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Clinical and Developmental Immunology
Volume 2012 (2012), Article ID 980942, 8 pages
Review Article

HCV and Lymphoproliferation

1Center for Systemic Manifestations of Hepatitis Viruses (MASVE), Department of Internal Medicine, University of Florence, 50134 Florence, Italy
2Istituto Toscano Tumori (ITT), 50139 Firenze, Italy

Received 27 April 2012; Accepted 20 June 2012

Academic Editor: Domenico Sansonno

Copyright © 2012 Anna Linda Zignego et al. This is an open access article distributed under the Creative Commons Attribution License, which permits unrestricted use, distribution, and reproduction in any medium, provided the original work is properly cited.


Hepatitis C virus (HCV) infection is a serious public health problem because of its worldwide diffusion and sequelae. It is not only a hepatotropic but also a lymphotropic agent and is responsible not only for liver injury—potentially evolving to cirrhosis and hepatocellular carcinoma—but also for a series of sometimes severely disabling extrahepatic diseases and, in particular, B-cell lymphoproliferative disorders. These latter range from benign, but prelymphomatous conditions, like mixed cryoglobulinemia, to frank lymphomas. Analogously with Helicobacter pylori related lymphomagenesis, the study of the effects of viral eradication confirmed the etiopathogenetic role of HCV and showed it is an ideal model for better understanding of the molecular mechanisms involved. Concerning these latter, several hypotheses have been proposed over the past two decades which are not mutually exclusive. These hypotheses have variously emphasized the important role played by sustained stimulation of the immune system by HCV, infection of the lymphatic cells, viral proteins, chromosomal aberrations, cytokines, or microRNA molecules. In this paper we describe the main hypotheses that have been proposed with the corresponding principal supporting data.

1. Introduction

Hepatitis C virus (HCV) infection is a major public health problem with an estimated 3-4 million people infected each year worldwide and about 170–200 million carriers. These latter are at risk of developing liver cirrhosis and/or liver cancer. More than 350,000 people die from HCV-related liver diseases each year. Moreover, these estimates do not take into account the extrahepatic aspects of HCV infection.

Early after its discovery, it was shown that HCV is also a lymphotropic virus [1]. As a consequence of the lymphatic infection, several lymphoproliferative disorders (LPDs) have been associated with this virus [2], including mixed cryoglobulinemia (MC), B-cell non-Hodgkin’s lymphoma (NHL) [310] and monoclonal gammopathies [1113].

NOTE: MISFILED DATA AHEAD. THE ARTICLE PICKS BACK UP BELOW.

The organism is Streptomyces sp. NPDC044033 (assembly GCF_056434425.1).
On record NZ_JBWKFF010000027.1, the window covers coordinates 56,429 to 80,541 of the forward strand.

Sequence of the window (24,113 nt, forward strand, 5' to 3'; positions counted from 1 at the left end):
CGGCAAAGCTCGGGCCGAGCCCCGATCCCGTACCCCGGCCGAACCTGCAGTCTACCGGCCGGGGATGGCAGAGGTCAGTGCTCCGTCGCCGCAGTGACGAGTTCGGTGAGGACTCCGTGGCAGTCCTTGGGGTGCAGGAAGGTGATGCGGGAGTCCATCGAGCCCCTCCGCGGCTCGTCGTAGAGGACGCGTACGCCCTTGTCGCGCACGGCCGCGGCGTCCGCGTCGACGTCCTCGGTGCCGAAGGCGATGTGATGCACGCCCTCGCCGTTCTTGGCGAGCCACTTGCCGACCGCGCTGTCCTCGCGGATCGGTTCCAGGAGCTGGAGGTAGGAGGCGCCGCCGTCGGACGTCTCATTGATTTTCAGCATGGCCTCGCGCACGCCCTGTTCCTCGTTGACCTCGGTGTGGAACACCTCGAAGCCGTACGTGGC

Mixed cryoglobulinemia is the most frequent and well known LPD developing during HCV infection. Although clinically benign, MC is a prelymphomatous disorder leading to NHL in about 5–10% of cases. This makes MC a valuable model for study of pathogenetic mechanisms of HCV-related LPDs [214]. MC was previously interpreted as a lymphoma in situ, being characterized by bone marrow and/or liver infiltrates closely resembling NHL [15]. Therefore, it was hypothesized that HCV may be involved in the pathogenesis of NHL as well [1, 4]. This hypothesis was substantiated by several observations, including the significantly high prevalence of HCV infection in NHL patients in several studies [6, 7, 10, 12, 1618]. A lot of data are presently available showing, in most cases, a significant association with B-cell NHL, even with a clear south-north gradient and involving different histopathological types of lymphoma, the most strictly associated being the lymphoplasmacytic, marginal zone and diffuse large B-cell lymphoma [19]. A case-control study has shown that HCV infection increases the risk for NHL involving the liver and major salivary glands by about 50-fold (i.e., a risk higher than that for hepatocellular carcinoma) and the risk for NHLs at other sites by about 4-fold [20].

The observation of the effect of viral eradication using antiviral agents strongly supports the etiopathogenetic link between HCV infection and lymphomagenesis. Analogously with what has been reported for MC, in the case of low grade B-cell lymphoma—and especially in cases of splenic lymphoma—clinical remission following effective antiviral therapy in HCV-associated cases has been observed [2123].

Interestingly, in a recent Japanese study involving about 3,000 HCV-infected patients observed during a long-term follow-up, it was shown that the annual incidence of lymphoma was 0.23% and the cumulative rate of lymphoma development after 15 years was 2.6% in both the untreated and non-responder patients with persisting infection versus 0% in treated patients achieving viral eradication, strongly suggesting that antiviral therapy protects against the development of lymphoma [24].